The Kuba live in present-day Congo (recently, Zaire). In the midst of
vast upheavals in the country, past and present, the patterns in their textiles
are among the most complex in the world. The Kuba also use analogies drawn
from weaving to explain how both individual identity and the universe itself
was created. Analogies abound that are useful for thinking about the complexities
of the World Wide Web: is it really very new, or very old? Read through
the creation stories below (just a few paragraphs), then check out the web/weaving/knot
analogies and the examples of Kuba textiles and other forms of pattern-making.
The very new is knotted with the very old.
In the beginning, MBoom the Sky Father lit up the dark, empty space of
the universe by spewing out the sun, moon, and stars. [His name is pronouced
"mmmBoom." To my ears this sounds like the Big Bang itself (and
its echoing aftermath), festive and explosive at once.] With the earth-mother
MBoom created a son, NGaan, with whom he eternally quarrels. Next MBoom
vomited nine animals: four of his own firey nature and four of his son's
watery nature: these were the original beings of the heaven and earth. The
ninth animal was the lightning animal, which has a mix of both the father's
and the son's nature. The eight primeval animals in turn vomited others,
which vomited still more in turn, and so all the world's animals, including
humans, were formed.
These stories of Mboom may also stand in here as a fit model for the Web itself, its mbooming growth by leaps and bounds (and beyond bounds). Mboom's written sign stresses how a pattern is first created through multiplication (the lines in columns on the left, below) and then recreated and renewed through contrapuntal patterns and tensions (the pattern on the right, below). Both patterns together make for Mboom's sign:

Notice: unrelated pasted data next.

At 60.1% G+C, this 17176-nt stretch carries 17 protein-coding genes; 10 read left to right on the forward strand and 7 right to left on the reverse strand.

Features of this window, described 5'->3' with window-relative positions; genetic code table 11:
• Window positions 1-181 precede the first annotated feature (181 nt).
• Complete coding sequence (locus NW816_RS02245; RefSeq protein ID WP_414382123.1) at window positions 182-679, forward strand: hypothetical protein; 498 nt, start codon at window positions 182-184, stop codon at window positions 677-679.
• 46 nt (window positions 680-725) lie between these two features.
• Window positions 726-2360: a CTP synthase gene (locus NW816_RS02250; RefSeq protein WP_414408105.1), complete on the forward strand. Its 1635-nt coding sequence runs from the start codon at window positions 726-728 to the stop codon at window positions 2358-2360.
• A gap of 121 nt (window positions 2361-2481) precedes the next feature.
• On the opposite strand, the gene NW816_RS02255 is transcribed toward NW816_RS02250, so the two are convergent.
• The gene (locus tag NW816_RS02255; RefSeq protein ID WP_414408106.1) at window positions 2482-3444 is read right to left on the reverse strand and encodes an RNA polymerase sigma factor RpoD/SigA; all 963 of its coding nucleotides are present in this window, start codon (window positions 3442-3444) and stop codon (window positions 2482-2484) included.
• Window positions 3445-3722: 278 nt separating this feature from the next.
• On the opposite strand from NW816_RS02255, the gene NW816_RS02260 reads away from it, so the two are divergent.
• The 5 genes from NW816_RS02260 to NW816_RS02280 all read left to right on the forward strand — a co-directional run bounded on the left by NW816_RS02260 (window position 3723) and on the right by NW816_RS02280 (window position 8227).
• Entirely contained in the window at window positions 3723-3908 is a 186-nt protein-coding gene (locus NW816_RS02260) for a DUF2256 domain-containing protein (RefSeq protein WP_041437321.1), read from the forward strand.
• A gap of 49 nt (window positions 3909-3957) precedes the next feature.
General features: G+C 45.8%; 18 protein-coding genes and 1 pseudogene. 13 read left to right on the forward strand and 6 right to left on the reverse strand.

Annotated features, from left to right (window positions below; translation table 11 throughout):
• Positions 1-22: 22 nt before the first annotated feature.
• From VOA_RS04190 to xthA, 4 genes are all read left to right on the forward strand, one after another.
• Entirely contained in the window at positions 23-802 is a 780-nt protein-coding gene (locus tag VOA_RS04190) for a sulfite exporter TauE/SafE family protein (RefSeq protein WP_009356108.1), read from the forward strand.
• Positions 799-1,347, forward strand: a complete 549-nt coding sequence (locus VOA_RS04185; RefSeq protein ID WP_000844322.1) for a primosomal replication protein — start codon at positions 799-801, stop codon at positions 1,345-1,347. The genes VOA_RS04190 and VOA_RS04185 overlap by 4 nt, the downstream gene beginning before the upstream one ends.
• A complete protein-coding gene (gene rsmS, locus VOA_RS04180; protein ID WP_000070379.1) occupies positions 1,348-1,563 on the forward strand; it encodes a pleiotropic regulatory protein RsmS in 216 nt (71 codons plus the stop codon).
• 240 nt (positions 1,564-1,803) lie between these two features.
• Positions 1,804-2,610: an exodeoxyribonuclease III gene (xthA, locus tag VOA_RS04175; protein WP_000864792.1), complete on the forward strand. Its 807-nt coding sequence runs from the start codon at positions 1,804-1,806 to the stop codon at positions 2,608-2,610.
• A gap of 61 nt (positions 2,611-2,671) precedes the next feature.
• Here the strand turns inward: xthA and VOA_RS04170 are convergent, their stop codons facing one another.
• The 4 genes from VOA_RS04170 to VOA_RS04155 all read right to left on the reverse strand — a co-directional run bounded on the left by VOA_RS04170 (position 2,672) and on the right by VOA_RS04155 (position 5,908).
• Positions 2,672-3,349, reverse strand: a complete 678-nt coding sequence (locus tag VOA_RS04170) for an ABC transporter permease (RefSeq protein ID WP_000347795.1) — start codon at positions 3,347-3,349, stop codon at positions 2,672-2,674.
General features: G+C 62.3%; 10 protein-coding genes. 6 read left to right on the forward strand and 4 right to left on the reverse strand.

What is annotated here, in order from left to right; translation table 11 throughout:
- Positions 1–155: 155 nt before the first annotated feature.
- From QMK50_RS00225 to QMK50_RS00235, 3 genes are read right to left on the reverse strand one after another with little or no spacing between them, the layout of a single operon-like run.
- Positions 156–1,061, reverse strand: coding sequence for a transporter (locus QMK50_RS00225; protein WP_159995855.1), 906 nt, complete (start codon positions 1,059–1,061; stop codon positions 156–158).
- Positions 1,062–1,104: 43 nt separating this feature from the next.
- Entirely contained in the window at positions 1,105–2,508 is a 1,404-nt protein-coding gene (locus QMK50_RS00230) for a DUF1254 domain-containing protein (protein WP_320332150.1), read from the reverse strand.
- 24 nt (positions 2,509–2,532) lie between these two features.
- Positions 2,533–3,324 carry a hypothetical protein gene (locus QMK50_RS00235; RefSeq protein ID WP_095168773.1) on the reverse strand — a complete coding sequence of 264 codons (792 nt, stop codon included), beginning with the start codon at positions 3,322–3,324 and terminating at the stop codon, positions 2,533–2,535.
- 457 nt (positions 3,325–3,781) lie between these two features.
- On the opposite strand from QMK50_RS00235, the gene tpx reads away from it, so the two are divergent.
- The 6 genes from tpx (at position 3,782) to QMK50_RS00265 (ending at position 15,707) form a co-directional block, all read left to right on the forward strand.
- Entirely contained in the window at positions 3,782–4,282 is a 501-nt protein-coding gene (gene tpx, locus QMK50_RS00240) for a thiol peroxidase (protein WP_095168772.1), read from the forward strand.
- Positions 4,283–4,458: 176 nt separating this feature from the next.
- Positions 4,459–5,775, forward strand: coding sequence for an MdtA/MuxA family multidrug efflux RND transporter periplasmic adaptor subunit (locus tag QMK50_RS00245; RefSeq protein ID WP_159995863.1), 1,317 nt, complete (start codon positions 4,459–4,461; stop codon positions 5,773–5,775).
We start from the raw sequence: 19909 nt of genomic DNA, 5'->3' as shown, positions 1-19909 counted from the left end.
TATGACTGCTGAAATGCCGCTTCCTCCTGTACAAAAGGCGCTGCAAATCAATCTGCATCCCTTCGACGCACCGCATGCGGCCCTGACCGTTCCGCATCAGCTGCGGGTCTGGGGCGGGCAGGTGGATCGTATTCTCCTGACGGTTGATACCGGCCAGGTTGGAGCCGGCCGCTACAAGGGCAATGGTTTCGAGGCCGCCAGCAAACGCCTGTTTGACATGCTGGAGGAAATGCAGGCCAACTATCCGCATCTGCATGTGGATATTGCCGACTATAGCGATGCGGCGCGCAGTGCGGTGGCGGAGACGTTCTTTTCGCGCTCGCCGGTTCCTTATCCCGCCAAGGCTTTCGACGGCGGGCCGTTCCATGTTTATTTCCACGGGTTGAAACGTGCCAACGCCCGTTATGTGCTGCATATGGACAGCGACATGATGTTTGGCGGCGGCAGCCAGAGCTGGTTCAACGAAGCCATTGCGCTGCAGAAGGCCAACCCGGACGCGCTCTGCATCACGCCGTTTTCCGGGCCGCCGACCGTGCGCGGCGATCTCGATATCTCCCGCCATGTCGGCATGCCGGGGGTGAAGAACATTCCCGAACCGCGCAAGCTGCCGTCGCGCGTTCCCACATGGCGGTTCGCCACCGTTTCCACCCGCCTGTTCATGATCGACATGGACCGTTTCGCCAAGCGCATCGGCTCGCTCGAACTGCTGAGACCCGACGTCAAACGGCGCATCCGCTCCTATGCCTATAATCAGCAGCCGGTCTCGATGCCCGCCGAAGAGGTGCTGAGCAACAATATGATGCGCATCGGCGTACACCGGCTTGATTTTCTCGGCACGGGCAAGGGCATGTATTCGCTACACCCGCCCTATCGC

The next event was the birth of Woot, a supernatural being who lives
among humans, created through the union of the sky-god and the earth-mother.
Woot names each human being, and also names all the animals and the plants.
He has nine sons, who with their father teach humans the difference between
nature and culture, thus teaching them that they are human. While most of
Woot's sons are clearing the land and planting, the two youngest ones busy
themselves inventing the idea of pointed things and the art of sharpening.
The inventor of pointed things then wounds the sharpener, thus introducing
evil and death into the world.
Woot's mother also aids in the creation of culture by giving to human beings the art of mat weaving. Unlike the two-part patterns shaped like an L or a V, or the three-part pattern shaped like a Y, all of which are found in nature, the two-part pattern of a X belongs to the realm of culture, not nature; it is based on an idea. Crossing and interlace thus become the primary elements in mat-weaving and other cultural arts. Kuba designs display complex patterns using L, V, Y, and X forms to symbolize the symbiotic interaction of nature and culture.
Crossing patterns define human identity, and almost infinite variations
on these patterns in Kuba design testify to the richness of human difference.
"Imbol" is a name given to a pattern created when a line crosses
itself twice and then returns upon itself, creating a self-contained knot.
The words "woot" and "imbol" are used to refer to these
textile patterns, to gender itself (as in the phrase, "what sex [imbol]
is your child?"), and to personality type, suggesting that in Kuba
culture identity is understood to be a complex form of special knotting.
Cultural knowledge is understood to be a form of knotting, of crossing and
return, as well.
Some Kuba textiles have groups of such imbol and woot figures variously
linked and interlocked as if they were constructing a complete mega-pattern
summing up the entire array of possible crossing or interlace patterns.
Interspersed within these overall imbol or woot patterns li together--that
is, within the many inner compartments created by the linked patterns in
the textiles--are an almost infinite array of other patterns, some knotted
and some open. This creates effects of flickering and movement and infinite
levels, of worlds created within worlds within other worlds. It also suggests
how interlaced all individual patterns are within the larger cultural patterns
that inform them and create the individual spaces within which they can
--adapted from Georges Meurant, Shoowa Design: African Textiles from the Kingdom of Kuba. London: Thames and Hudson, 1986.